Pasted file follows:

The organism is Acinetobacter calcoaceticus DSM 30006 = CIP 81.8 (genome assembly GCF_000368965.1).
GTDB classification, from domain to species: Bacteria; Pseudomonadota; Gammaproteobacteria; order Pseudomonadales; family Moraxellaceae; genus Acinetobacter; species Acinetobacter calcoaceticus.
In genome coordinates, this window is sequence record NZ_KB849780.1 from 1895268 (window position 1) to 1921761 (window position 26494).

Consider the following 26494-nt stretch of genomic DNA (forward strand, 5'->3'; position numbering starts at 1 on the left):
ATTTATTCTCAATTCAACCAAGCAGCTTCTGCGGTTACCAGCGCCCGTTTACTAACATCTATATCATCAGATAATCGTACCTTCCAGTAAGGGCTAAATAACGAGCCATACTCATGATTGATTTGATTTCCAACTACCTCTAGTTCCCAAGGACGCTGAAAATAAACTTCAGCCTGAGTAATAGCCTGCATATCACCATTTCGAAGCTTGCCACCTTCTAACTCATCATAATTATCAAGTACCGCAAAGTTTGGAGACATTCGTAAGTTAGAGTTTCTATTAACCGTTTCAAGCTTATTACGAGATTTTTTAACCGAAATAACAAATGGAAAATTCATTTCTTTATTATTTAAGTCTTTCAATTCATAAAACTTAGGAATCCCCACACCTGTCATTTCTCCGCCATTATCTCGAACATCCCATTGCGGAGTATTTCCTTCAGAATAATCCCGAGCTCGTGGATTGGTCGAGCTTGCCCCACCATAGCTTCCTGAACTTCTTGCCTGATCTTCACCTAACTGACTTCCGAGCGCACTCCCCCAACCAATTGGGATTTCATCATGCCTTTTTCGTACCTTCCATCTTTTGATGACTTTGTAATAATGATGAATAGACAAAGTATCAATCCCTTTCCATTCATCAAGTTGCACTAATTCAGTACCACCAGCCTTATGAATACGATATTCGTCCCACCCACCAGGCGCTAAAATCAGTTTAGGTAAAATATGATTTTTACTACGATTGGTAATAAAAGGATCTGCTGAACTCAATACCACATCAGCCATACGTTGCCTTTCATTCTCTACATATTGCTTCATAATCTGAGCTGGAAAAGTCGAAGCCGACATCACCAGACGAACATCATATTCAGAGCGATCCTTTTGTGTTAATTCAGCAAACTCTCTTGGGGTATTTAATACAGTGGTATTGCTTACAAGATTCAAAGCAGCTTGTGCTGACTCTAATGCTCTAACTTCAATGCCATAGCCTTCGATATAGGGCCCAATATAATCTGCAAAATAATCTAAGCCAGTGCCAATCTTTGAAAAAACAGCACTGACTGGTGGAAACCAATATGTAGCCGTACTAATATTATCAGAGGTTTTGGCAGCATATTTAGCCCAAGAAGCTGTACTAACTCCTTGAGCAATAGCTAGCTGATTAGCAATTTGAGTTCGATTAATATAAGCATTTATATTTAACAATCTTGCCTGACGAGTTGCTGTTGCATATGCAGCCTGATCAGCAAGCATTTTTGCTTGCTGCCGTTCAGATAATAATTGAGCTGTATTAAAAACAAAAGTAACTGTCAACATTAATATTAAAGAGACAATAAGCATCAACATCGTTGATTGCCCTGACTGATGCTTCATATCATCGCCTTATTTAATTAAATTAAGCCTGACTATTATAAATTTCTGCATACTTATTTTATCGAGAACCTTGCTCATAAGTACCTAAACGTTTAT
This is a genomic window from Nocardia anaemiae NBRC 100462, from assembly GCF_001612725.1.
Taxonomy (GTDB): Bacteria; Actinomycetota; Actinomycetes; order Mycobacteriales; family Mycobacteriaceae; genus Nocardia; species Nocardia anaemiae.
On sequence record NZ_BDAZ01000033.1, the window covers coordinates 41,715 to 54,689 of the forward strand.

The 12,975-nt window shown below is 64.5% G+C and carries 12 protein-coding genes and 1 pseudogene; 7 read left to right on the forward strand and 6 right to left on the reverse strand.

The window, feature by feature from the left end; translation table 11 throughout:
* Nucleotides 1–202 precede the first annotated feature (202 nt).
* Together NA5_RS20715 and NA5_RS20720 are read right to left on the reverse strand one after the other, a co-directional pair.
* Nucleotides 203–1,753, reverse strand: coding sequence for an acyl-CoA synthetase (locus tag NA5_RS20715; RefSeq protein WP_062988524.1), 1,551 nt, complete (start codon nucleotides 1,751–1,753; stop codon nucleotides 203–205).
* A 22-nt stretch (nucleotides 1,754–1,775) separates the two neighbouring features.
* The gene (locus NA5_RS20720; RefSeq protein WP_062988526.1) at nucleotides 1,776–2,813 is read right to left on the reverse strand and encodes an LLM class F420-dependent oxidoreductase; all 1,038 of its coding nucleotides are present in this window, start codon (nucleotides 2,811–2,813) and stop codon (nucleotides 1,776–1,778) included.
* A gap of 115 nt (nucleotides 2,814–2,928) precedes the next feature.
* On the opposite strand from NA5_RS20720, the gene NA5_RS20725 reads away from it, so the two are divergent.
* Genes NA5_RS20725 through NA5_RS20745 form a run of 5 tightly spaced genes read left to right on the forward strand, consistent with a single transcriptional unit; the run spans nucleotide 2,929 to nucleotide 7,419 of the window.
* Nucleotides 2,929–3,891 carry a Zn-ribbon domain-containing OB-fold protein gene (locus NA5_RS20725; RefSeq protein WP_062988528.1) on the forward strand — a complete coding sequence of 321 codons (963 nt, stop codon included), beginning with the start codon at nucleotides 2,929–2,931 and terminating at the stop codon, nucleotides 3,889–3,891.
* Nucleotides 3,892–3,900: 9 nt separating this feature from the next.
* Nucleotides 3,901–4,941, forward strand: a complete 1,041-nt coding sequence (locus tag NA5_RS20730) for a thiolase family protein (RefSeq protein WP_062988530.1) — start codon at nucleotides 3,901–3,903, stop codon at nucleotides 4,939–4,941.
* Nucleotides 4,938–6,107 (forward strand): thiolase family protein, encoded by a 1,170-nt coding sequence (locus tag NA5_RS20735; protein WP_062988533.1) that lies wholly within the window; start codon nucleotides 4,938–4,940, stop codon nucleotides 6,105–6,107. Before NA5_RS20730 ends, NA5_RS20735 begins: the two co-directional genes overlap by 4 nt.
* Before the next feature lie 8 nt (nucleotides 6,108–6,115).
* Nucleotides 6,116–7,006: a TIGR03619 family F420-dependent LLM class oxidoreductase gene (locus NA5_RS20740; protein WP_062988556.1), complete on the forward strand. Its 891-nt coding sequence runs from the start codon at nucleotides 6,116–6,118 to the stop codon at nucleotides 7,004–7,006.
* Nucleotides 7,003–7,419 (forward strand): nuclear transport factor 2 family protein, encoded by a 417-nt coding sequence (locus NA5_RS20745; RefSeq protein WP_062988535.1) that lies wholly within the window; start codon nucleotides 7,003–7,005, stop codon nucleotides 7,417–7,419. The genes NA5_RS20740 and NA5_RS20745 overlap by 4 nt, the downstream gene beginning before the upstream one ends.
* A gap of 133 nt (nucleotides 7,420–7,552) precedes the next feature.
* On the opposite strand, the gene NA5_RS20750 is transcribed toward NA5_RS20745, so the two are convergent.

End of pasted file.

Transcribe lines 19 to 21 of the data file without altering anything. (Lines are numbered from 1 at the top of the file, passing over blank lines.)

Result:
* Nucleotides 2,929–3,891 carry a Zn-ribbon domain-containing OB-fold protein gene (locus NA5_RS20725; RefSeq protein WP_062988528.1) on the forward strand — a complete coding sequence of 321 codons (963 nt, stop codon included), beginning with the start codon at nucleotides 2,929–2,931 and terminating at the stop codon, nucleotides 3,889–3,891.
* Nucleotides 3,892–3,900: 9 nt separating this feature from the next.
* Nucleotides 3,901–4,941, forward strand: a complete 1,041-nt coding sequence (locus tag NA5_RS20730) for a thiolase family protein (RefSeq protein WP_062988530.1) — start codon at nucleotides 3,901–3,903, stop codon at nucleotides 4,939–4,941.